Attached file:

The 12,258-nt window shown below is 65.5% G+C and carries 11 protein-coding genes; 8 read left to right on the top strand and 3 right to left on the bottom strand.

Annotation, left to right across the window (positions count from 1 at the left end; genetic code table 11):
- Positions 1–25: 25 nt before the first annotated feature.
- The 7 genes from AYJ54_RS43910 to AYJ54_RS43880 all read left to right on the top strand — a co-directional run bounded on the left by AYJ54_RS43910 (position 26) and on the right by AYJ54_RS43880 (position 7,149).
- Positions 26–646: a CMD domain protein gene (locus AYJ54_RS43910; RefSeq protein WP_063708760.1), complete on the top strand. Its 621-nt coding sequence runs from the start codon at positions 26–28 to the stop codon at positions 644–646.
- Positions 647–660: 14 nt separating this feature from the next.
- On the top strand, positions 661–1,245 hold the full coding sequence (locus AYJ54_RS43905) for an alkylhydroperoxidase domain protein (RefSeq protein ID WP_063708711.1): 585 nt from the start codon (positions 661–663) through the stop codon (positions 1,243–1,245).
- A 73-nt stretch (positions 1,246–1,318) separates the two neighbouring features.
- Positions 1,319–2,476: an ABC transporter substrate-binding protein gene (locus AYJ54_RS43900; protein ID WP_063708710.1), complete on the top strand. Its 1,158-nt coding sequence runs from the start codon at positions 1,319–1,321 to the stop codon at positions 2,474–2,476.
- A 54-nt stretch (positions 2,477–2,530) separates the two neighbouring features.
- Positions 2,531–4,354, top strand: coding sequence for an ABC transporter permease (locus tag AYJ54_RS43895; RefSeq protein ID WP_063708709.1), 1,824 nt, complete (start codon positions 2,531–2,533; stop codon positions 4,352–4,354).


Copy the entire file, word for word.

The 12,258-nt window shown below is 65.5% G+C and carries 11 protein-coding genes; 8 read left to right on the top strand and 3 right to left on the bottom strand.

Annotation, left to right across the window (positions count from 1 at the left end; genetic code table 11):
- Positions 1–25: 25 nt before the first annotated feature.
- The 7 genes from AYJ54_RS43910 to AYJ54_RS43880 all read left to right on the top strand — a co-directional run bounded on the left by AYJ54_RS43910 (position 26) and on the right by AYJ54_RS43880 (position 7,149).
- Positions 26–646: a CMD domain protein gene (locus AYJ54_RS43910; RefSeq protein WP_063708760.1), complete on the top strand. Its 621-nt coding sequence runs from the start codon at positions 26–28 to the stop codon at positions 644–646.
- Positions 647–660: 14 nt separating this feature from the next.
- On the top strand, positions 661–1,245 hold the full coding sequence (locus AYJ54_RS43905) for an alkylhydroperoxidase domain protein (RefSeq protein ID WP_063708711.1): 585 nt from the start codon (positions 661–663) through the stop codon (positions 1,243–1,245).
- A 73-nt stretch (positions 1,246–1,318) separates the two neighbouring features.
- Positions 1,319–2,476: an ABC transporter substrate-binding protein gene (locus AYJ54_RS43900; protein ID WP_063708710.1), complete on the top strand. Its 1,158-nt coding sequence runs from the start codon at positions 1,319–1,321 to the stop codon at positions 2,474–2,476.
- A 54-nt stretch (positions 2,477–2,530) separates the two neighbouring features.
- Positions 2,531–4,354, top strand: coding sequence for an ABC transporter permease (locus tag AYJ54_RS43895; RefSeq protein ID WP_063708709.1), 1,824 nt, complete (start codon positions 2,531–2,533; stop codon positions 4,352–4,354).